Q. What will traders look at now that we have a hung parliament in the UK?
A. The whole issue with a hung parliament is that it breeds an uncertain future for how the UK is governed. With no clear majority for the winning party, it becomes increasingly difficult to govern and this comes at a time when fiscal policies require immediate attention to help rein in the UK deficit.
This is one of the key reasons why the pound has been so volatile of late. The focus now will be on how the respective parties progress with their behind closed-doors negotiations to try to form a majority government. Sterling and equity markets alike are likely to remain particularly sensitive to how these negotiations play out and what that means for the economy.
Q. I work a nine to five job and cannot trade during these hours, but want to continue my trading. What do you suggest?
A. For many people, trading or investing is a side project or an opportunity for a secondary income. Trading around your working hours is something that is essential for any successful trader and there are many ways in which you are able to profit from the market.
There are many markets that trade 24 hours a day, giving people the opportunity to trade before and after work. The foreign exchange market is one such example that many clients who trade out of hours consider. It is the world’s largest market, meaning that there is plenty of liquidity whatever the time. It also has low margin requirements so you don’t need a lot of capital to get started.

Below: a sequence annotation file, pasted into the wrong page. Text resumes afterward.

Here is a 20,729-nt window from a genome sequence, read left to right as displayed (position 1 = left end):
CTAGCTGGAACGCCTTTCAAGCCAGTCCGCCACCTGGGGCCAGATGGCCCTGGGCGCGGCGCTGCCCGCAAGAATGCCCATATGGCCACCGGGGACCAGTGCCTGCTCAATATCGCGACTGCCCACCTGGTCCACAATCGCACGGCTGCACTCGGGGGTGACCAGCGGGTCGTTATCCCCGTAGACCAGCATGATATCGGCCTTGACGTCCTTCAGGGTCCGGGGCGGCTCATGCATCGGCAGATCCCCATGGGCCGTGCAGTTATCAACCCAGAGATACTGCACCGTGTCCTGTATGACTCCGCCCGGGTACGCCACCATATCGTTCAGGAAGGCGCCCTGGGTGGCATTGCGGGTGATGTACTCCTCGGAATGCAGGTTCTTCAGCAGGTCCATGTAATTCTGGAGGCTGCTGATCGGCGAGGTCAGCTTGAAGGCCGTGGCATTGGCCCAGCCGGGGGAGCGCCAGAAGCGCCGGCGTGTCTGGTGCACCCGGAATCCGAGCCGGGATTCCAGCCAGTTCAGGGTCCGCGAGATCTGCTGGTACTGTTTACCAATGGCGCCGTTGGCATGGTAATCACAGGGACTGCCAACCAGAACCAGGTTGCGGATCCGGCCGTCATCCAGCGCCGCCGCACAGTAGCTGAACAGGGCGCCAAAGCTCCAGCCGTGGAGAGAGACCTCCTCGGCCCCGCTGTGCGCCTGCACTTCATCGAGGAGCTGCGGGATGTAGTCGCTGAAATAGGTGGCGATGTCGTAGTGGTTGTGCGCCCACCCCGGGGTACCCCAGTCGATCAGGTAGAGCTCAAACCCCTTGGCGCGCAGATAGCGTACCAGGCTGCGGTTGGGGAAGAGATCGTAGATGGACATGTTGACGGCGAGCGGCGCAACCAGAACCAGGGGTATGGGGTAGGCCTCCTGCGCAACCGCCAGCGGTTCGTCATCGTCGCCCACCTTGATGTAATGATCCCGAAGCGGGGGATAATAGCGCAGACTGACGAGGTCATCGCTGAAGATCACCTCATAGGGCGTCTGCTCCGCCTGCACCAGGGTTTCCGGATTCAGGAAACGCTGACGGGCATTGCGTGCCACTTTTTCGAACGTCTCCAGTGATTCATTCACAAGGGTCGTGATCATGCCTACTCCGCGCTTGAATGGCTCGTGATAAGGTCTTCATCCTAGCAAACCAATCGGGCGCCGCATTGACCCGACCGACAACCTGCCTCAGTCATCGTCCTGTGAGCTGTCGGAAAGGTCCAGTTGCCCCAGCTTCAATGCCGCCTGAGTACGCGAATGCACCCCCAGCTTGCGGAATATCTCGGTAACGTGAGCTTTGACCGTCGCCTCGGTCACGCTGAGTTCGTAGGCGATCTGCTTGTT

Similarly, you can also consider trading indices such as the FTSE 100 and the Dow Jones Industrial Average which trade 24 hours Monday to Friday as well.
Q. I have been testing the water with a demo account for some time now and want to make the move into trading the markets for real. Is trading on a demo account identical to a live account?
A. Simulated trading, or demo trading, is good for beginners who need to learn the mechanics of spread betting and how a platform works. When markets are moving fast, you need to know how to place trades quickly and accurately.
A demo account can also be useful for developing rules for your trading. But because you are not trading with your own money, a demo account can lull you into a false sense of security. The psychological aspect of trading which comes into play when you use real money can greatly affect your risk tolerance and your ability to stick to your trading plan and remain disciplined in the face of the marketss.
Demo accounts are good at the start, but look to move to a real account as soon as you can, but only place low stakes.